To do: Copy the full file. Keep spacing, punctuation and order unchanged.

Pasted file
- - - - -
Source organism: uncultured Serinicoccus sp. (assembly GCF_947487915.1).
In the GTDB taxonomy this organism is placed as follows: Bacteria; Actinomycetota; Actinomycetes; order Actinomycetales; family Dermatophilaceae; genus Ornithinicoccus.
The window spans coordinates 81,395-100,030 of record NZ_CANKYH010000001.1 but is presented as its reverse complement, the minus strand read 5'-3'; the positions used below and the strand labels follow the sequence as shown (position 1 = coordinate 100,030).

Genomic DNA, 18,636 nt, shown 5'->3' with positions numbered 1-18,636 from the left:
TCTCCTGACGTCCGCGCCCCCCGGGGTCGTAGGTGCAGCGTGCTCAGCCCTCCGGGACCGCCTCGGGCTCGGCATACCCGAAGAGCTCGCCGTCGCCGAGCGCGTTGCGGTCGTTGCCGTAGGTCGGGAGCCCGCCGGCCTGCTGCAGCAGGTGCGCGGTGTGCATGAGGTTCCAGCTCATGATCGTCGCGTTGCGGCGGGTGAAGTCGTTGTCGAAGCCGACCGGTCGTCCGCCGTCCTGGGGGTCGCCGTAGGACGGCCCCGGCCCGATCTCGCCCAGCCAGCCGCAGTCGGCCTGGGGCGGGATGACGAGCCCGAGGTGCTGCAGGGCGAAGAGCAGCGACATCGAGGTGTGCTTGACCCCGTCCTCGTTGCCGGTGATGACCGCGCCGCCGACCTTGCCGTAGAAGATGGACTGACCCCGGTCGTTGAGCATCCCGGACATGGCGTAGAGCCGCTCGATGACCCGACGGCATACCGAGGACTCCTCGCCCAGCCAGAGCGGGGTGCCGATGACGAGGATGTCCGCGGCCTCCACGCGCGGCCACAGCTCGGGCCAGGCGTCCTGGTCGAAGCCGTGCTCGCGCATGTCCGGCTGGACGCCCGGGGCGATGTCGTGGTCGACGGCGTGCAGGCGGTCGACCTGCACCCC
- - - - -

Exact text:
Source organism: uncultured Serinicoccus sp. (assembly GCF_947487915.1).
In the GTDB taxonomy this organism is placed as follows: Bacteria; Actinomycetota; Actinomycetes; order Actinomycetales; family Dermatophilaceae; genus Ornithinicoccus.
The window spans coordinates 81,395-100,030 of record NZ_CANKYH010000001.1 but is presented as its reverse complement, the minus strand read 5'-3'; the positions used below and the strand labels follow the sequence as shown (position 1 = coordinate 100,030).

Genomic DNA, 18,636 nt, shown 5'->3' with positions numbered 1-18,636 from the left:
TCTCCTGACGTCCGCGCCCCCCGGGGTCGTAGGTGCAGCGTGCTCAGCCCTCCGGGACCGCCTCGGGCTCGGCATACCCGAAGAGCTCGCCGTCGCCGAGCGCGTTGCGGTCGTTGCCGTAGGTCGGGAGCCCGCCGGCCTGCTGCAGCAGGTGCGCGGTGTGCATGAGGTTCCAGCTCATGATCGTCGCGTTGCGGCGGGTGAAGTCGTTGTCGAAGCCGACCGGTCGTCCGCCGTCCTGGGGGTCGCCGTAGGACGGCCCCGGCCCGATCTCGCCCAGCCAGCCGCAGTCGGCCTGGGGCGGGATGACGAGCCCGAGGTGCTGCAGGGCGAAGAGCAGCGACATCGAGGTGTGCTTGACCCCGTCCTCGTTGCCGGTGATGACCGCGCCGCCGACCTTGCCGTAGAAGATGGACTGACCCCGGTCGTTGAGCATCCCGGACATGGCGTAGAGCCGCTCGATGACCCGACGGCATACCGAGGACTCCTCGCCCAGCCAGAGCGGGGTGCCGATGACGAGGATGTCCGCGGCCTCCACGCGCGGCCACAGCTCGGGCCAGGCGTCCTGGTCGAAGCCGTGCTCGCGCATGTCCGGCTGGACGCCCGGGGCGATGTCGTGGTCGACGGCGTGCAGGCGGTCGACCTGCACCCC